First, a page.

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A Publication
on The Status of
Adivasi Populations
of India




September 7, The Day That Forced Us Out Of Our Individual Shells

By Nisar Ahmad Dharma

02 January, 2015

He did not know swimming and had always been afraid of roaring waters. On the morning of September 7, at 8:10 AM, those roaring waters breached into his house with the compound walls collapsing like a house of cards. It was a nightmare for Maroof Ellahi, a resident of Alfarooq Colony Rajbagh, Srinagar. His friend living in the adjacent Padshahi Bagh area would have been his only help but unfortunately that area had already submerged a day before. Along with his elderly parents, Maroof moved to the first floor of his house. He had expected the water level to recede but the speed with which it was increasing puzzled and terrified him. Within 20 minutes, the entire ground floor was inundated and now the water was about to breach into the first floor. Maroof was stupefied and did not know what to do. He tried to shout and ask for help but everyone among his neighbours was facing the same catastrophe. As the water touched his feet on the first floor, Maroof managed to rush his parents into the attic. They hardly used to go in there and it had become a thriving place for pigeons. Their grumbling noise made Maroof and his parents more paranoid. Somewhere deep in their hearts, they were envious about their inability to fly like pigeons. It seemed that they were being flocked into a corner and now the inevitable was about to happen.

As few of the neighbourhood houses collapsed, Maroof was horrified by another possibility apart from drowning. Built around 40 years back, the only mortar holding the walls together in his house was mud. The gushing stream of water was easily displacing it thus weakening the entire structure. Maroof tried again to look out of the attic, hoping to seek some help. Bait-UL-Hilal, the orphanage next to his house, was home to around 60 children, run by the famous J&K Yateem (Orphan) Foundation. The children along with their teachers and other staff had moved into the 2nd floor of the building and were comparatively safer as its walls were concrete based. Maroof shouted and called for help. Luckily, one of the staff members of the orphanage heard him and managed to arrange a ladder. From the roof top of his house, Maroof made a dangerous but successful attempt of moving his parents over to the orphanage.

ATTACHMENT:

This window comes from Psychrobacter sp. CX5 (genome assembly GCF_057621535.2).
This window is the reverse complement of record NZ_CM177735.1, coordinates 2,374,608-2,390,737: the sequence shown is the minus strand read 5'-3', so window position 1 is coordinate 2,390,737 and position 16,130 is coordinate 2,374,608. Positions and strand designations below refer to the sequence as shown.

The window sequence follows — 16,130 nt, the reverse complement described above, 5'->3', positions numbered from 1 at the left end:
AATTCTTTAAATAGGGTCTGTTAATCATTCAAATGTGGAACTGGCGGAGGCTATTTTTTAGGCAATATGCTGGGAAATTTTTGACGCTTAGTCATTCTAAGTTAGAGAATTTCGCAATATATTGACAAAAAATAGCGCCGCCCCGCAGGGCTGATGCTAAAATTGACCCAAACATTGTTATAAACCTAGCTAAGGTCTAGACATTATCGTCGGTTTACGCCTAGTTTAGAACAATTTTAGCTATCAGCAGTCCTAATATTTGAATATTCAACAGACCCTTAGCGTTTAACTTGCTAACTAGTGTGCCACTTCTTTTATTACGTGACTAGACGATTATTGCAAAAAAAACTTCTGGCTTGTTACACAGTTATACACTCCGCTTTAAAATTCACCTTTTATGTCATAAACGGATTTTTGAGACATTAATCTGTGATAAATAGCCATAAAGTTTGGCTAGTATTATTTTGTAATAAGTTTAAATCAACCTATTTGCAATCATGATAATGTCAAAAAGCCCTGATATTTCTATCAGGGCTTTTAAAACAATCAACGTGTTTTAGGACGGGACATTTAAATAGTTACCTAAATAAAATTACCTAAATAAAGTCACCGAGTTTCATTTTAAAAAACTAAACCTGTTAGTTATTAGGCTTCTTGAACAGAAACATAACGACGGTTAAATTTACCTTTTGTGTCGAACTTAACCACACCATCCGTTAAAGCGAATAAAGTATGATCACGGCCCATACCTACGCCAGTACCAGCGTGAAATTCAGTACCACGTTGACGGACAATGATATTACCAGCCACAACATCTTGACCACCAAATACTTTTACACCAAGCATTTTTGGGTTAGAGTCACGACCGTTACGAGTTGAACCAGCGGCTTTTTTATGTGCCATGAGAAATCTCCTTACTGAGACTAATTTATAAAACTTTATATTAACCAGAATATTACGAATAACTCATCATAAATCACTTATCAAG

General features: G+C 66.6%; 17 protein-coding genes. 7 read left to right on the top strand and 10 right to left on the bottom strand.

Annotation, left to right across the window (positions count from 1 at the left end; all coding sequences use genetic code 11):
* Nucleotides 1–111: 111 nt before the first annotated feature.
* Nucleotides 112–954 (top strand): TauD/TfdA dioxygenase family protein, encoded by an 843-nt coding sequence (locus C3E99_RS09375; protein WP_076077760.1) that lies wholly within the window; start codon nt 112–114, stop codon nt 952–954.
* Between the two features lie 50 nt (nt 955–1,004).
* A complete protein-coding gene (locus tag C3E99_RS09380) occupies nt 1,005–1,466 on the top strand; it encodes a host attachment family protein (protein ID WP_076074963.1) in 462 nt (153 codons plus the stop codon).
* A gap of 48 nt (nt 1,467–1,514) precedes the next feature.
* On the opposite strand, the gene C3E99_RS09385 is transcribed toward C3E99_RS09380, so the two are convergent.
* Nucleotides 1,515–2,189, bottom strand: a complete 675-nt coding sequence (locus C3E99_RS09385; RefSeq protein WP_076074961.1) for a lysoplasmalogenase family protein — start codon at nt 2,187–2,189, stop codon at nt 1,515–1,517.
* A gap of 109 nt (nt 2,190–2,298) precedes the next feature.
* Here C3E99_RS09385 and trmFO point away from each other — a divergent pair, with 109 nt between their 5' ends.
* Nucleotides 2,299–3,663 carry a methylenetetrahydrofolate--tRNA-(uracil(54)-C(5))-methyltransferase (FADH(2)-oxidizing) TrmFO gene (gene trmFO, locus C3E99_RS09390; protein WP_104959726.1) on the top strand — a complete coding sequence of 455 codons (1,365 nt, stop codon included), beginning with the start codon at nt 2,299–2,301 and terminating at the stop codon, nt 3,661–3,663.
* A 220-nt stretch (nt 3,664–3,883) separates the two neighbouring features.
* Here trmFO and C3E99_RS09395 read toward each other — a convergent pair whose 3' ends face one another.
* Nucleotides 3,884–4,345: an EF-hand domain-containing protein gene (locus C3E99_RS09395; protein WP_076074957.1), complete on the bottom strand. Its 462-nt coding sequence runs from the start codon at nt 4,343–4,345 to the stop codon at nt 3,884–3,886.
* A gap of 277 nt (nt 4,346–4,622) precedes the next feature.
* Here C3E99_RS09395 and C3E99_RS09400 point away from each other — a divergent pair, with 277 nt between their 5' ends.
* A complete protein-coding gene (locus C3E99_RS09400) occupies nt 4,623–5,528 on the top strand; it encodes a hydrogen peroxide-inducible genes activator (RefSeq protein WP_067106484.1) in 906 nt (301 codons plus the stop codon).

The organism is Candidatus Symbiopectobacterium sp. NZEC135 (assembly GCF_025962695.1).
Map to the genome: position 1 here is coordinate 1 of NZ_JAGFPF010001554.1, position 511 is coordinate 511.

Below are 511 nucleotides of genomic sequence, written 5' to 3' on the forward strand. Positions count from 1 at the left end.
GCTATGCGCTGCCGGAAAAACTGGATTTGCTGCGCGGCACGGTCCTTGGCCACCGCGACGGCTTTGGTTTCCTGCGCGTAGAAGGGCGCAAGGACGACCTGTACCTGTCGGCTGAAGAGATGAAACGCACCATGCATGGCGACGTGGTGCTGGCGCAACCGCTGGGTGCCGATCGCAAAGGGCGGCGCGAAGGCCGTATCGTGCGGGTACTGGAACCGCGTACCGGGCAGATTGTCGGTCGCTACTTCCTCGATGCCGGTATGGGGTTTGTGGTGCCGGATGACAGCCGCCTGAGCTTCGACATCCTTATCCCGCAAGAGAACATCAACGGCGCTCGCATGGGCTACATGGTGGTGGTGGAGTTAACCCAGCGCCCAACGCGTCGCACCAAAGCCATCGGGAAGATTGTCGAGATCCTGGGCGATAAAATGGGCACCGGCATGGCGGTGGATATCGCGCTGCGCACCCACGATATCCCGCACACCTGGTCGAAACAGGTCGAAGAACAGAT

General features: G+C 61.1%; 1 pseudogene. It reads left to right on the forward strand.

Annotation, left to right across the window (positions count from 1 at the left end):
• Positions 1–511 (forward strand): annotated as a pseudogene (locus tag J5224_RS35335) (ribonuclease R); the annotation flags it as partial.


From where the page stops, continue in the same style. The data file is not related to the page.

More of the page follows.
Maroof and his parents were feeling a little better in this new ambience. The people at Bait-Ul-Hilal were trying to contact other branches of J&K Yateem Foundation. They were in dire need of evacuation as the water level had reached the window panes of the first floor. They did not want to risk the lives of the kids and of Maroof’s family. Finally at around 4 PM, a group of 4 people came in two boats to rescue them. Firstly, the kids were evacuated to the nearby bund. It took multiple turns for the rescuers as the boats could only accommodate 10 people at a time. Finally Maroof along with his parents were carried to the shore. As they were leaving from the orphanage, he saw his mother crying while looking at their house. It is utterly strange leaving everything behind.

On the bund, a truck was being arranged to carry the children to another branch of the orphanage in Budgam. As everyone cramped for space in the truck, Maroof sat in a corner along with the children and his parents. He was still bewildered about what had happened since morning and was trying to appease his mother who was continuously crying. On a psychological level, it seemed too much to handle in a single day. As the truck reached the Budgam branch of the orphanage, Maroof found many other kids and families being relocated. The locals of that area were already arranging food, clothing, medicines and whatever help they could get. This gave Maroof a strange relief, knowing that he was not alone in these torrid times. With the setting of the sun, Maroof had known most of the volunteers and was surprised that some of them had been rescuing the kids while their own families were trapped in other areas of the city. It was a heroic deed, something which needed more than just courage. Maroof gathered himself and decided to become a part of that volunteer group. He decided to forsake his individual woes and strive to bring some relief to the ‘strangers’ that had become his new family.

Nisar Ahmad Dharma is a media student living in Kashmir. Currently,He is pursuing Masters in Mass Communication and Journalism from Media Education Research Institute, University of Kashmir, India. Apart from contributing with stories and editing to the university publication MERC Times, He also work as a reporter in a local daily in Srinagar, 'Precious Kashmir' (www.preciouskashmir.com)






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